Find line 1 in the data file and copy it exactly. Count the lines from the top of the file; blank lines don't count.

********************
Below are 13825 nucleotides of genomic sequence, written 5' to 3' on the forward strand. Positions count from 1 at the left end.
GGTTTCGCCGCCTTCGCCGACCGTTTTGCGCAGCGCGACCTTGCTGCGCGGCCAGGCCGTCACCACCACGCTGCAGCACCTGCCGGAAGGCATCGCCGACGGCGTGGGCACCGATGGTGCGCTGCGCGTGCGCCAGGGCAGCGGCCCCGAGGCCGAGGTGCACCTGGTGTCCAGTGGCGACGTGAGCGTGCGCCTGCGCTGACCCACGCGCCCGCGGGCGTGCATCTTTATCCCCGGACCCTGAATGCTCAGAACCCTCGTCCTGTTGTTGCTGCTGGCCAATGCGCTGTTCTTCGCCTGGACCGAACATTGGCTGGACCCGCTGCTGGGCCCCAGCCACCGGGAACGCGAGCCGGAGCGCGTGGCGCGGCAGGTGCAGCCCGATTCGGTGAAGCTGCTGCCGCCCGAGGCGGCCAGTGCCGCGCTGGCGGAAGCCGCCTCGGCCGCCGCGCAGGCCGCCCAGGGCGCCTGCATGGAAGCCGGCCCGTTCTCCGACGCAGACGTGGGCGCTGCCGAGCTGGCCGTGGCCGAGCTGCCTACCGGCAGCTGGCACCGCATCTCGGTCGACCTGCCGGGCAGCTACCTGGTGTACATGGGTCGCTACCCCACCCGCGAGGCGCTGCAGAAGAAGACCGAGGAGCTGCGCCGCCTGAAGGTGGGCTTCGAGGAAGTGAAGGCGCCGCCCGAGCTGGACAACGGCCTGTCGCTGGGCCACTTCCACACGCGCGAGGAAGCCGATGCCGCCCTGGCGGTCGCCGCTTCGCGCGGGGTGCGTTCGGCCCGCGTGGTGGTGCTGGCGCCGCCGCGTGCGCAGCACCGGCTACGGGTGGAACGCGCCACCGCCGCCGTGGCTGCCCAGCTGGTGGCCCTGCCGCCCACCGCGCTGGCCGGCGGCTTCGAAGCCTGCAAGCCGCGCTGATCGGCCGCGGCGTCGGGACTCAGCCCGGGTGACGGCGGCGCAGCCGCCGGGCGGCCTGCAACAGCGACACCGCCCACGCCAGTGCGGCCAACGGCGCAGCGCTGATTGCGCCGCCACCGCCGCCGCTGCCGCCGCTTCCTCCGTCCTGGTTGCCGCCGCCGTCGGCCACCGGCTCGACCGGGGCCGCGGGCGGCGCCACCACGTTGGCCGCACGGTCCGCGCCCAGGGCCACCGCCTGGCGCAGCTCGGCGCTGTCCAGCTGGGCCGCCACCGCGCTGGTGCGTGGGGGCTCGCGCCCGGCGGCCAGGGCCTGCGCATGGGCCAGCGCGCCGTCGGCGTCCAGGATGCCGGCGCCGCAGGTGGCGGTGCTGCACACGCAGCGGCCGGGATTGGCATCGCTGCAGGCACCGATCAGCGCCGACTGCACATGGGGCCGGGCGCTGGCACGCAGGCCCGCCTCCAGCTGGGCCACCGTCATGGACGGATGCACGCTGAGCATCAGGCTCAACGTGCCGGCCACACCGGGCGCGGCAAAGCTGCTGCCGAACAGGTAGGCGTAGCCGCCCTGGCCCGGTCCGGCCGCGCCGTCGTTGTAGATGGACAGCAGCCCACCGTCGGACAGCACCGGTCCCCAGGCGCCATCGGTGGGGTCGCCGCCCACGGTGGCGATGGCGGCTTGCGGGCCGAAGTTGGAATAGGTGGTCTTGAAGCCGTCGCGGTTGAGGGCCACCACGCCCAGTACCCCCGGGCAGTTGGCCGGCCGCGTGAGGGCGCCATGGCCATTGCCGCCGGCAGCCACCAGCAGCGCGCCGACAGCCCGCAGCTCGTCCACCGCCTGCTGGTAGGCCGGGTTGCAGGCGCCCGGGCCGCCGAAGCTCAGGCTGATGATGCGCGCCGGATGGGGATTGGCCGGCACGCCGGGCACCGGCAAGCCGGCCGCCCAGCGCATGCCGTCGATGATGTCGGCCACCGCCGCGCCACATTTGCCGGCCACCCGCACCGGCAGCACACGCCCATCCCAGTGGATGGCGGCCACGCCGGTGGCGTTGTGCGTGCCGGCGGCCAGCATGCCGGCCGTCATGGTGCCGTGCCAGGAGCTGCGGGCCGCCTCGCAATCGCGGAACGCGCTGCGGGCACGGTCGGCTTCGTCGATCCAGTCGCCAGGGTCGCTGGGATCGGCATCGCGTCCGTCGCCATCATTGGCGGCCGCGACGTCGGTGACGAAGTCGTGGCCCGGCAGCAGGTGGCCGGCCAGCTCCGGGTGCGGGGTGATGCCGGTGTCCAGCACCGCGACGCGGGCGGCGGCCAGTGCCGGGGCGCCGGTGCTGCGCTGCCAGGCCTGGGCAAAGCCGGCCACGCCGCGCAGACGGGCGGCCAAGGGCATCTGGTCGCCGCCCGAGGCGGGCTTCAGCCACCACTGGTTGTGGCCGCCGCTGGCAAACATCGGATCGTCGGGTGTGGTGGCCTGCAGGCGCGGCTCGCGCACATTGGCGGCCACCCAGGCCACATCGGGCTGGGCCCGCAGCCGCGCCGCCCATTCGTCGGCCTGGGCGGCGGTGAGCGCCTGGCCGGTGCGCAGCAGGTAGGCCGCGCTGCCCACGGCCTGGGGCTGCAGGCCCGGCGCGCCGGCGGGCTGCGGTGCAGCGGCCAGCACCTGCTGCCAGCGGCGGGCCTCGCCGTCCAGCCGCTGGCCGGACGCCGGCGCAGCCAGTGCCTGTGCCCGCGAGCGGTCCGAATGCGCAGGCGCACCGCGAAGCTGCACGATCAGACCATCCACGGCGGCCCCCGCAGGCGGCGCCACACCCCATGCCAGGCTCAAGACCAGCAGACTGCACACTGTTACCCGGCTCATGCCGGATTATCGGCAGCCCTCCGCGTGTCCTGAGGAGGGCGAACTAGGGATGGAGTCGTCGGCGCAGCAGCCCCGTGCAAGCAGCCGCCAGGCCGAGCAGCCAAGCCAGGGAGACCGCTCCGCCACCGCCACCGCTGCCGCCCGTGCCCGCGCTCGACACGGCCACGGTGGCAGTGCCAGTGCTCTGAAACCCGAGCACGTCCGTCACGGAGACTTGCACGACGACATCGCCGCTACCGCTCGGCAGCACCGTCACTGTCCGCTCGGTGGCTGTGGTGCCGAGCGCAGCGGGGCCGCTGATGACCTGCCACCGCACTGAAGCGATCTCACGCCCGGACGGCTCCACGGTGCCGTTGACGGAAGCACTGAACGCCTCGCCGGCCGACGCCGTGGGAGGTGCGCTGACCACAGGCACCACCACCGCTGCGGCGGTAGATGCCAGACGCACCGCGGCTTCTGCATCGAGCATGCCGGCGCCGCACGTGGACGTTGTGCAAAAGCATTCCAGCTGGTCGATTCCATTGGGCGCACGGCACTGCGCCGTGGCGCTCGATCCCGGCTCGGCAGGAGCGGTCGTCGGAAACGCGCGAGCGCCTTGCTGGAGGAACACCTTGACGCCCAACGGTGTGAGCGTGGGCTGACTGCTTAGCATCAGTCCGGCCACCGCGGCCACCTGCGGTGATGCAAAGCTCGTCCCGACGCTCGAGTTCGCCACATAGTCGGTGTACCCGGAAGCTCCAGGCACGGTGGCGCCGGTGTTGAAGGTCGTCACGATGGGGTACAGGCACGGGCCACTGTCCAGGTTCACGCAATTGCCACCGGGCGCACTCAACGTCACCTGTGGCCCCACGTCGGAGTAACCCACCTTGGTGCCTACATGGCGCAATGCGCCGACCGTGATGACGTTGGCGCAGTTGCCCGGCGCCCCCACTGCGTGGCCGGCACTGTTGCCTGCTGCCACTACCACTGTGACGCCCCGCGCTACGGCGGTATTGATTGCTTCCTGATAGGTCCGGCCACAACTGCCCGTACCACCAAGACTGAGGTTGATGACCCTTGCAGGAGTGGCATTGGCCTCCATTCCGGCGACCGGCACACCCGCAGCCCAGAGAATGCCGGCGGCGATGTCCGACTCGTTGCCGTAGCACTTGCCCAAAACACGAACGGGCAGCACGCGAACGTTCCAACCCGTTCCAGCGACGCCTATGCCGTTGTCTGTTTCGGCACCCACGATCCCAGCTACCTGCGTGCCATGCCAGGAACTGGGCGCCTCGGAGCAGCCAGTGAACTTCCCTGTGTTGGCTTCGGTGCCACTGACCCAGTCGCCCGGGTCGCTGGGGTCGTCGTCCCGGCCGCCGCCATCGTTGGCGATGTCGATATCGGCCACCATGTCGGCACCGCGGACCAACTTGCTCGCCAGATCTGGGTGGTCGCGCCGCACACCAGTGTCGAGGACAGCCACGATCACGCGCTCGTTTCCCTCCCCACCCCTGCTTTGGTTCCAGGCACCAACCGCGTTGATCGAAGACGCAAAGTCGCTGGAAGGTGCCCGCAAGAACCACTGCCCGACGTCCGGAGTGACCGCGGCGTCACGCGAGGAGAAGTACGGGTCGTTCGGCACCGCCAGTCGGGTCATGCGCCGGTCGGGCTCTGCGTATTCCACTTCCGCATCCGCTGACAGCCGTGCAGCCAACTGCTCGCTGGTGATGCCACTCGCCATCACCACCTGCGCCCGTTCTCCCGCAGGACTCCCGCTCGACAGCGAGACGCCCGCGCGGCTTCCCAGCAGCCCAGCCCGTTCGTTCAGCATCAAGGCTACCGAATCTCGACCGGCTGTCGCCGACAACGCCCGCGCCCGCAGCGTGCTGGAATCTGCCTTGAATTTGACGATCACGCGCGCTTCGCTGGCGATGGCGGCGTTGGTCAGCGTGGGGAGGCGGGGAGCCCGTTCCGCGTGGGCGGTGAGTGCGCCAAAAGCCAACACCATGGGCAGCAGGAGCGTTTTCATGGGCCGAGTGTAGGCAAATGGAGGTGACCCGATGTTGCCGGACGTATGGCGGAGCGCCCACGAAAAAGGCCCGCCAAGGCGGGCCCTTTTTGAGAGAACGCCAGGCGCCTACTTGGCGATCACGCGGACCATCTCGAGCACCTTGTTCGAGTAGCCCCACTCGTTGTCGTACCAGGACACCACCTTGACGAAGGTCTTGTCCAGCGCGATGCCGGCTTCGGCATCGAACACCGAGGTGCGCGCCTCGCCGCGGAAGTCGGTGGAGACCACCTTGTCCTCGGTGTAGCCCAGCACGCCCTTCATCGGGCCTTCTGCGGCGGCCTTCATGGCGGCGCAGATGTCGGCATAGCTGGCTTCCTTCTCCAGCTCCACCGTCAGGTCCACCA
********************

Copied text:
Below are 13825 nucleotides of genomic sequence, written 5' to 3' on the forward strand. Positions count from 1 at the left end.